Overall quality of the vintage: excellent. Rich, powerful and highly structured wines. Very good ageing potential. The best should be still excellent and could even wait a little longer. As a general rule, the left bank (Graves, Médoc) did much better than the right (Saint-Émilion, Pomerol), still affected by frost. These extraordinarily powerful wines are still capable of offering freshness and youth for a good twenty years to come. 1959 can be very uneven, however, unlike 1961, which was an overall success for Bordeaux. Thus, while the Margaux is an attractive wine with much finesse but some austerity, the Lafite is particularly remarkable this year, thanks to the deep gravels of its terroir that helped the vines resist the intense heat of the summer. It has become one of the legends of the century: a wine with an explosive bouquet, that never stops developing in the glass (spices, cedar, etc., both firm and corpulent, and above all of an incredible length.
Early harvesting produced a splendid crop, and harmonious, opulent wines still capable of further ageing, even now at the beginning of the 21st century. Yquem launches its dry Y d’Yquem, a particularly successful first attempt.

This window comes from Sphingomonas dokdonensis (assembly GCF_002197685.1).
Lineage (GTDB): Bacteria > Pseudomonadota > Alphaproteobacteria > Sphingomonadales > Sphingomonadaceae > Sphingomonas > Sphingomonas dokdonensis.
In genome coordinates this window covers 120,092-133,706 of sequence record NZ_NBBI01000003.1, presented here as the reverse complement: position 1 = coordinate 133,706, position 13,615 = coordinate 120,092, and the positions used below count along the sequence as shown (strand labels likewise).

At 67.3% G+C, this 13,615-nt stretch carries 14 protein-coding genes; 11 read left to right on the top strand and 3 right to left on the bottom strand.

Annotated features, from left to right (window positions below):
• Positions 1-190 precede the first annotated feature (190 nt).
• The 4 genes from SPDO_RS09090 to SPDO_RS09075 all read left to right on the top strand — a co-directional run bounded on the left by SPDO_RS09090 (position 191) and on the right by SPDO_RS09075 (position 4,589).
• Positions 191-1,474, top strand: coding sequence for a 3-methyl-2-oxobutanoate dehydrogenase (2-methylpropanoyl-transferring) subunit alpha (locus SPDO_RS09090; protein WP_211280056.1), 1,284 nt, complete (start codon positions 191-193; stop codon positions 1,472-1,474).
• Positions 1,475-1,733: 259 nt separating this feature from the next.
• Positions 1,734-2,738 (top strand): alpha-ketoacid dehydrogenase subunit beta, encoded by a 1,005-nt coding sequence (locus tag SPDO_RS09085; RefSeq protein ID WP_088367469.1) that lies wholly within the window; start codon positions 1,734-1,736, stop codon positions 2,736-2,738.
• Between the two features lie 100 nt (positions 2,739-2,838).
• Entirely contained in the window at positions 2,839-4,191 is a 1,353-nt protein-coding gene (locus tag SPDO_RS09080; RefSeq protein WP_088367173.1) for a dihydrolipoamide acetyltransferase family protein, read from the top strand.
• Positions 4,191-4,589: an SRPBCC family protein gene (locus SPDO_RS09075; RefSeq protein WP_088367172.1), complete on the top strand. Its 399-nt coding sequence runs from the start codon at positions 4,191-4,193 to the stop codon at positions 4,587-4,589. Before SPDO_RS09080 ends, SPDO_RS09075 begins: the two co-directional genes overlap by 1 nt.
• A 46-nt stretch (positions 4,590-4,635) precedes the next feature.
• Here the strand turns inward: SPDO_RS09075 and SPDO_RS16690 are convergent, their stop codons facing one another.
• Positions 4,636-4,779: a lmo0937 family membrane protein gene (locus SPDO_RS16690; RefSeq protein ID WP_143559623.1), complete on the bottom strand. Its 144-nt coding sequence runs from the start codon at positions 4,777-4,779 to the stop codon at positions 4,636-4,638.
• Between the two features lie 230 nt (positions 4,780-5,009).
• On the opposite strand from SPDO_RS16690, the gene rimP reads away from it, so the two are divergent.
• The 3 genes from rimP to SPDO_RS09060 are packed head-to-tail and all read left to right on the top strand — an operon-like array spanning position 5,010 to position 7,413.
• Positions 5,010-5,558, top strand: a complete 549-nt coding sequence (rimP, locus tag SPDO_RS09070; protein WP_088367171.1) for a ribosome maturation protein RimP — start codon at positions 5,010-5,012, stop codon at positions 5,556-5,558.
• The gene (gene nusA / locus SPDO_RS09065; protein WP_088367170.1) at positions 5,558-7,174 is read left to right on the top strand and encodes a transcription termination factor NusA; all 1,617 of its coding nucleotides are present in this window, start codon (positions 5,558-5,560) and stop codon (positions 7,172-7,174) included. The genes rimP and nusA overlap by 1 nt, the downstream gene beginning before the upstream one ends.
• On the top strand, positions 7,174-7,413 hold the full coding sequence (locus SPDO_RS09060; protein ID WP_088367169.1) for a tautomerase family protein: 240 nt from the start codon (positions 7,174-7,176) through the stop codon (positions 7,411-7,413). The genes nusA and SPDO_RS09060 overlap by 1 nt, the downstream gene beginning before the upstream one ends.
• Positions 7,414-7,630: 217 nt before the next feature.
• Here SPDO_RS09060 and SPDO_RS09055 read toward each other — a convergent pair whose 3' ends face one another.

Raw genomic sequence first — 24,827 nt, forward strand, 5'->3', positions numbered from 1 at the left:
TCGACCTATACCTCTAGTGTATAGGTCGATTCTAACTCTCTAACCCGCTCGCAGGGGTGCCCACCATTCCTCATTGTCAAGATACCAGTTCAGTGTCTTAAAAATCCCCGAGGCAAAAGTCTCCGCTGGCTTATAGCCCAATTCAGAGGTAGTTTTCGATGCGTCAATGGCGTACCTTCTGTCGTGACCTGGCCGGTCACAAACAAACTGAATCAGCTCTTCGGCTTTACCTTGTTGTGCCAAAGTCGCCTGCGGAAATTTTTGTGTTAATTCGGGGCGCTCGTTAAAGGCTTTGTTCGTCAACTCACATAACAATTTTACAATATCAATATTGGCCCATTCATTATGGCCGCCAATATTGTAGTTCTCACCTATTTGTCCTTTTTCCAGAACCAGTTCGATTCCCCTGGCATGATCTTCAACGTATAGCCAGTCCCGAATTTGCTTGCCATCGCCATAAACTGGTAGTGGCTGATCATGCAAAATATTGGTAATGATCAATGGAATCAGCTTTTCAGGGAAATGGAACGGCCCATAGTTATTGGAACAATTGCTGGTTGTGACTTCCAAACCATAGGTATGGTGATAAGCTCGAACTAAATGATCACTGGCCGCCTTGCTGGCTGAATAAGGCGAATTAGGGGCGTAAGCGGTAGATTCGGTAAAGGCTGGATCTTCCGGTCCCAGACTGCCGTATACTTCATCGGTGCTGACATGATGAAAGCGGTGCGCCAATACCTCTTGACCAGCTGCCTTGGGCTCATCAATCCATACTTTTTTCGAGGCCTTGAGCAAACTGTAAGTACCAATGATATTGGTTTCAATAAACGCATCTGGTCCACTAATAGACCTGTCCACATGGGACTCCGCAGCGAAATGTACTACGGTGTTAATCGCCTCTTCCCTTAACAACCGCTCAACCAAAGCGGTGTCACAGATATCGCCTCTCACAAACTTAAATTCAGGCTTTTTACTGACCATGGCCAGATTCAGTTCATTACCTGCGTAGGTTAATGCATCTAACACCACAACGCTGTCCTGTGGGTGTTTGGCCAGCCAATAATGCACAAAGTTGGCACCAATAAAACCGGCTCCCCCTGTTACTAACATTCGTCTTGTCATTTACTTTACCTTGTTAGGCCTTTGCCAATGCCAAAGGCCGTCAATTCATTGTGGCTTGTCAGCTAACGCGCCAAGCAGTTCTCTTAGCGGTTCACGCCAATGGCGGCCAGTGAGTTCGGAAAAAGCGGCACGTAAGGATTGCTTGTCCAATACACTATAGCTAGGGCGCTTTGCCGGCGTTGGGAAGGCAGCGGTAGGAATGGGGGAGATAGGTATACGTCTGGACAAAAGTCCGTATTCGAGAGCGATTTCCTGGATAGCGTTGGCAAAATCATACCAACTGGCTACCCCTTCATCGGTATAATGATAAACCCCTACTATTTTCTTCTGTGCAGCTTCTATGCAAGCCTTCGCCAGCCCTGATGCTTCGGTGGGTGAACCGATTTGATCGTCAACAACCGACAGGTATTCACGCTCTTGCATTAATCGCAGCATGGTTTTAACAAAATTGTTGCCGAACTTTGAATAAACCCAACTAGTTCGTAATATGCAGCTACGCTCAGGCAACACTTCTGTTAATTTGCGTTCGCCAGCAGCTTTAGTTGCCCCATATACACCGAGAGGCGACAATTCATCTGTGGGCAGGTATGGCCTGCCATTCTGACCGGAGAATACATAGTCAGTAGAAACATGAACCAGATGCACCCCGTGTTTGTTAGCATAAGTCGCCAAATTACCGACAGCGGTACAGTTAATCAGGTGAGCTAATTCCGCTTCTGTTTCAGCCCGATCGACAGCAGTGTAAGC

The charm of the spirit. A wine for pure pleasure, dedicated to the happiness of the moment.. that may prove lasting. Often reminiscent of a butterfly burning its wings during a swift tasting, but sometimes (especially when from the north) with the power to drive its point home. Noted for the first time in 1960, the Hermitage " was as concentrated and powerful as a Mouton 1945," in the opinion of wine columnist Michael Broadbent.
Ah, the 1959! An historic year for the family of winegrower Paul Blanck. Since he was convinced – and quite rightly so – that he had produced the vintage of the century, his grandfather had laid away a store at the back of his cellar. "For my funeral," he insisted. That day came at last but, in the general confusion, no one thought of those bottles or, more to the point, knew where they were. If it weren't for Frédéric, then a little boy, whom no one even thought to ask… and who took good care not to offer the answer. "As a result, we were still drinking it for years after!" he continues, laughing. The anecdote certainly bears out the proverb quoted by confirms unquestionably the proverb of Loire winegrower Jules Fribault: "You have to drink the wine during your lifetime, because once you're dead, it tastes of pear!" Dying at the age of 91, he took the time make the most of life. On the Weinbach estate, this year's Gewurztraminers border on immortality. Golden without turning to amber, they lose in sweetness what they gain in minerality. Balanced and with hints of quince, they still seem far from their peak.
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